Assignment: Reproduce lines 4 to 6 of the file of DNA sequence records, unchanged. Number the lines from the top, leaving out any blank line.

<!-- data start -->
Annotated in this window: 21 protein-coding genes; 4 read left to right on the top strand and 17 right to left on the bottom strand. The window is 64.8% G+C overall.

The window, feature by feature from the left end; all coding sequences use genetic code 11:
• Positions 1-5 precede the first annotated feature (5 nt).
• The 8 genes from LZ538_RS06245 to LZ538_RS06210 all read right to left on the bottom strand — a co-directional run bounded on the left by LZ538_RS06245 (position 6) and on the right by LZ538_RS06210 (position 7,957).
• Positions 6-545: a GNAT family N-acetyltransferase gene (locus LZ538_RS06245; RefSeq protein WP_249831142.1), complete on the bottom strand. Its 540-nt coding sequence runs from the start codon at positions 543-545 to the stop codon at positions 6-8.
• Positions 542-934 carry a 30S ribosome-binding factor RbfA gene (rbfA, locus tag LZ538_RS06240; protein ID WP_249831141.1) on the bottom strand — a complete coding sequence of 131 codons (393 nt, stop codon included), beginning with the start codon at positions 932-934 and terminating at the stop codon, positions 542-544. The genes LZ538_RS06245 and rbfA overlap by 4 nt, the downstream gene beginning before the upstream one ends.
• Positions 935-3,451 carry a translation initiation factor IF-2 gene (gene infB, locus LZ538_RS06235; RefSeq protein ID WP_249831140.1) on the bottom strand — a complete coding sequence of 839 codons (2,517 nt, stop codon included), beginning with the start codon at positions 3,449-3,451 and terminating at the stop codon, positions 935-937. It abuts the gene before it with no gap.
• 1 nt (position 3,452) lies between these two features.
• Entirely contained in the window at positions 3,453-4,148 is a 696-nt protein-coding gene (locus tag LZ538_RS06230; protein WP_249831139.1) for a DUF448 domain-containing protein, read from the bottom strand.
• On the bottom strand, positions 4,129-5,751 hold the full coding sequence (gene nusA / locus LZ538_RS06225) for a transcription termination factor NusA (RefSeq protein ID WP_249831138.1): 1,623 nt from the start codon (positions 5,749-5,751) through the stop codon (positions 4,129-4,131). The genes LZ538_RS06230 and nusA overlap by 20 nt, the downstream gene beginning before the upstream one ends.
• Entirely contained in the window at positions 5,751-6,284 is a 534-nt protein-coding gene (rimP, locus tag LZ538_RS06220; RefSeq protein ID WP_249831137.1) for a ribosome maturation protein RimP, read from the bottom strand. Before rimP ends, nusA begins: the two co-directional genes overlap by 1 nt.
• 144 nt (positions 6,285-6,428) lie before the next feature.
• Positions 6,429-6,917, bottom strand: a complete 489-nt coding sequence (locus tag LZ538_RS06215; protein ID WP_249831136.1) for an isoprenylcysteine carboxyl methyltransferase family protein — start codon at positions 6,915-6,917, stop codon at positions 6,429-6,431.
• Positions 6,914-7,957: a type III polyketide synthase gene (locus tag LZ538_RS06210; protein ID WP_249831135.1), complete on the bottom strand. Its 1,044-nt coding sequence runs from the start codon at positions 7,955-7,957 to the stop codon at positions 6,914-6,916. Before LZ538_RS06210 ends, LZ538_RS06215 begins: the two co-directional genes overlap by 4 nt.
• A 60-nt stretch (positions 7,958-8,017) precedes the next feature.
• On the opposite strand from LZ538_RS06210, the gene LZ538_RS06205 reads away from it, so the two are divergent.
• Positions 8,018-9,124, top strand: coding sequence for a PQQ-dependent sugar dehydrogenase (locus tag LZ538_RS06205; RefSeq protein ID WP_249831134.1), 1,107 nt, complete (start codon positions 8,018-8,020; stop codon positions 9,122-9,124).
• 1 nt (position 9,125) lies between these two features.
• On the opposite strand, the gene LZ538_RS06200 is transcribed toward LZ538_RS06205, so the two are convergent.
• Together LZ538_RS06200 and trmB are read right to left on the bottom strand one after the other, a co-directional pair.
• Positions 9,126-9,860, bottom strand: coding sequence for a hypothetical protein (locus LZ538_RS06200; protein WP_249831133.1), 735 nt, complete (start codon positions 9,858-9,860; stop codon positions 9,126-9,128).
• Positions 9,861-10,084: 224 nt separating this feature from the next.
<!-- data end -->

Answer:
• The 8 genes from LZ538_RS06245 to LZ538_RS06210 all read right to left on the bottom strand — a co-directional run bounded on the left by LZ538_RS06245 (position 6) and on the right by LZ538_RS06210 (position 7,957).
• Positions 6-545: a GNAT family N-acetyltransferase gene (locus LZ538_RS06245; RefSeq protein WP_249831142.1), complete on the bottom strand. Its 540-nt coding sequence runs from the start codon at positions 543-545 to the stop codon at positions 6-8.
• Positions 542-934 carry a 30S ribosome-binding factor RbfA gene (rbfA, locus tag LZ538_RS06240; protein ID WP_249831141.1) on the bottom strand — a complete coding sequence of 131 codons (393 nt, stop codon included), beginning with the start codon at positions 932-934 and terminating at the stop codon, positions 542-544. The genes LZ538_RS06245 and rbfA overlap by 4 nt, the downstream gene beginning before the upstream one ends.